Thursday, July 22, 2010
I think I will start with the good news. Our new crop Ethiopia Yirgacheffe should arrive sometime next week and hopefully I have bought enough to last us through the year this time around. In my defense, I think it only fair to point out that last year I had forecasted the amount before one of our clients in Boulder who had previously been only using our espresso began using the Ethiopia as one of their brew offerings, thus absorbing the lion's share of the roasts. This year I have factored them in the mix, so there should be enough to go around! New crop Mexico Chiapas El Triumfo is arriving this month as well. This has been one of our Cafe Femenino projects and a real favorite here at the store.
We have received confirmation for our Sulawesi Toraja White Eagle but do not yet have shipping info. That is mostly good news - it means it's in the pipeline at least. For reasons we have yet to find out, the cooperative lost their Fair Trade status but still have their Organic certification. I decided to go ahead and follow through the purchase despite the Fair Trade situation. We have experienced such situations in the past where a cooperative loses their Fair Trade status for reasons that are out of their control and in the end have their status restored. Part of being a Fair Trade roaster is a commitment to buying from a cooperative over the long haul and not leave them hanging year to year. So, we will continue to support this cooperative and trust that the situation is resolved in the near future. Without a confirmed shipping date it is difficult to speculate when the coffee will arrive but I wouldn't expect to see it until the first part of September.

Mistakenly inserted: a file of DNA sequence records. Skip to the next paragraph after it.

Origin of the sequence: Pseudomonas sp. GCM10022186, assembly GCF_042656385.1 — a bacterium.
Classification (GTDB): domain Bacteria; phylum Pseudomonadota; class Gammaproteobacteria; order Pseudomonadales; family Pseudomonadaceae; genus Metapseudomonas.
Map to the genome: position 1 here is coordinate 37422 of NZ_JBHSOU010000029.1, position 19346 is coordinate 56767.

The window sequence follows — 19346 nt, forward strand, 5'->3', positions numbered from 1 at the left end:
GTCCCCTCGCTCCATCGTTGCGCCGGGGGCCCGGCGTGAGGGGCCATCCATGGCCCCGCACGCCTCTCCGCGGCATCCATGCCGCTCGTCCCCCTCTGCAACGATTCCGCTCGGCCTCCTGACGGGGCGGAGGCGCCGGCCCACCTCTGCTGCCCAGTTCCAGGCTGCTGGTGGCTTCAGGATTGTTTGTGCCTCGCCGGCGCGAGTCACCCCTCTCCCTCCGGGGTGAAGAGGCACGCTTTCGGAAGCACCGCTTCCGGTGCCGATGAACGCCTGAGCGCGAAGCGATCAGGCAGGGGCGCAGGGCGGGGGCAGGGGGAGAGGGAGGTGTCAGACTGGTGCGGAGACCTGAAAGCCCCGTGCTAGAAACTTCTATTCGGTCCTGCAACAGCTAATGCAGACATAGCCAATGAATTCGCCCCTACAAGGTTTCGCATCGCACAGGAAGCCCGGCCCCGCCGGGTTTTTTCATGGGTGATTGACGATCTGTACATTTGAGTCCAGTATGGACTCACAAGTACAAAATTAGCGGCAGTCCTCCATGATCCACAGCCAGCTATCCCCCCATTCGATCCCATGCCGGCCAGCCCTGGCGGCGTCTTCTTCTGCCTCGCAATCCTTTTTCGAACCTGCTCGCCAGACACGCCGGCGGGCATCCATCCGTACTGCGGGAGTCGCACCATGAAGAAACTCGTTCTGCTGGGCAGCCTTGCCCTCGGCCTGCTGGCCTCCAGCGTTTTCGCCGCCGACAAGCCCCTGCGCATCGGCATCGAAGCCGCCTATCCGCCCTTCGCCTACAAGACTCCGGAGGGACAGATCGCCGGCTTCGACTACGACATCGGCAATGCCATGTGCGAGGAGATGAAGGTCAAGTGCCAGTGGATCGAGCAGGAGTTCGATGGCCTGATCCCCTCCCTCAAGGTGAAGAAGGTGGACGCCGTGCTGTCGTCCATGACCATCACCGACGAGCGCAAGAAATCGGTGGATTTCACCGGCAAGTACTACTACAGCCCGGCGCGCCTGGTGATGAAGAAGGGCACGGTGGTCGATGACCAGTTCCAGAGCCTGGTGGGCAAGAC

Probably the most disappointing news is that we have yet to see a sample of our Washed Gayo Mountain coffee from Sumatra. There have been some managerial issues with the mill and the parent company that appear not to have been sorted out yet. Consequently, I am fearful that we may not see any Washed coffee from Sumatra this year. As far as I know, this is the only wet mill existing in Sumatra and I have become so spoiled on the clean flavor that I have trouble even cupping dry processed coffees anymore. We only have a limited amount of current crop Gayo's left in stock which I'm sure will be running out soon.
As a peace offering I have bought a small amount of a very nice Fair Trade coffee from Papua New Guinea. It cupped out very nicely on the sample roaster so I have good expectations for it once we get it into the production roaster. Papua's have always been a hit and miss kind of coffee for me so I am not promising that we will have it for the long haul but it might be a nice stop gap until we know more on the Sumatra's.